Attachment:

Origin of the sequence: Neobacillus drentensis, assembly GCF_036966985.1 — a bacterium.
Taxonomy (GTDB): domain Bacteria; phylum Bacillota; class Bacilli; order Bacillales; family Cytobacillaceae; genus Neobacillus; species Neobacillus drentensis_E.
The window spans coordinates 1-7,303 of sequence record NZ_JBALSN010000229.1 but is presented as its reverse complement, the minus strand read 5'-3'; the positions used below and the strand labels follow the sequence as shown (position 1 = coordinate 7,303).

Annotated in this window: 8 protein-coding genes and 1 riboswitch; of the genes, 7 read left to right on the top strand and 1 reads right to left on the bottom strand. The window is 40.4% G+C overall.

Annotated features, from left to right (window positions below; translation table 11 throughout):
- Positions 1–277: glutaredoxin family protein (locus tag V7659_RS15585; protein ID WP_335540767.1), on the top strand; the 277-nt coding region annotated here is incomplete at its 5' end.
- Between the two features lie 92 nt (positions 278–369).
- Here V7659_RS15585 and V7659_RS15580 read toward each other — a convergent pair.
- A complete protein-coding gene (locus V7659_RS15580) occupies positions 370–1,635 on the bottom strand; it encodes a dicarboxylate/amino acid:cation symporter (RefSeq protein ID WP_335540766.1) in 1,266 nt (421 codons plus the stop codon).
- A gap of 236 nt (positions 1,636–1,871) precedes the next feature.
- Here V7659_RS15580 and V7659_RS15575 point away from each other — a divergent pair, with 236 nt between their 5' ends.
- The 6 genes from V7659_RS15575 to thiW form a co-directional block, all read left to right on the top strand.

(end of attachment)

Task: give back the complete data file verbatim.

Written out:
Origin of the sequence: Neobacillus drentensis, assembly GCF_036966985.1 — a bacterium.
Taxonomy (GTDB): domain Bacteria; phylum Bacillota; class Bacilli; order Bacillales; family Cytobacillaceae; genus Neobacillus; species Neobacillus drentensis_E.
The window spans coordinates 1-7,303 of sequence record NZ_JBALSN010000229.1 but is presented as its reverse complement, the minus strand read 5'-3'; the positions used below and the strand labels follow the sequence as shown (position 1 = coordinate 7,303).

Annotated in this window: 8 protein-coding genes and 1 riboswitch; of the genes, 7 read left to right on the top strand and 1 reads right to left on the bottom strand. The window is 40.4% G+C overall.

Annotated features, from left to right (window positions below; translation table 11 throughout):
- Positions 1–277: glutaredoxin family protein (locus tag V7659_RS15585; protein ID WP_335540767.1), on the top strand; the 277-nt coding region annotated here is incomplete at its 5' end.
- Between the two features lie 92 nt (positions 278–369).
- Here V7659_RS15585 and V7659_RS15580 read toward each other — a convergent pair.
- A complete protein-coding gene (locus V7659_RS15580) occupies positions 370–1,635 on the bottom strand; it encodes a dicarboxylate/amino acid:cation symporter (RefSeq protein ID WP_335540766.1) in 1,266 nt (421 codons plus the stop codon).
- A gap of 236 nt (positions 1,636–1,871) precedes the next feature.
- Here V7659_RS15580 and V7659_RS15575 point away from each other — a divergent pair, with 236 nt between their 5' ends.
- The 6 genes from V7659_RS15575 to thiW form a co-directional block, all read left to right on the top strand.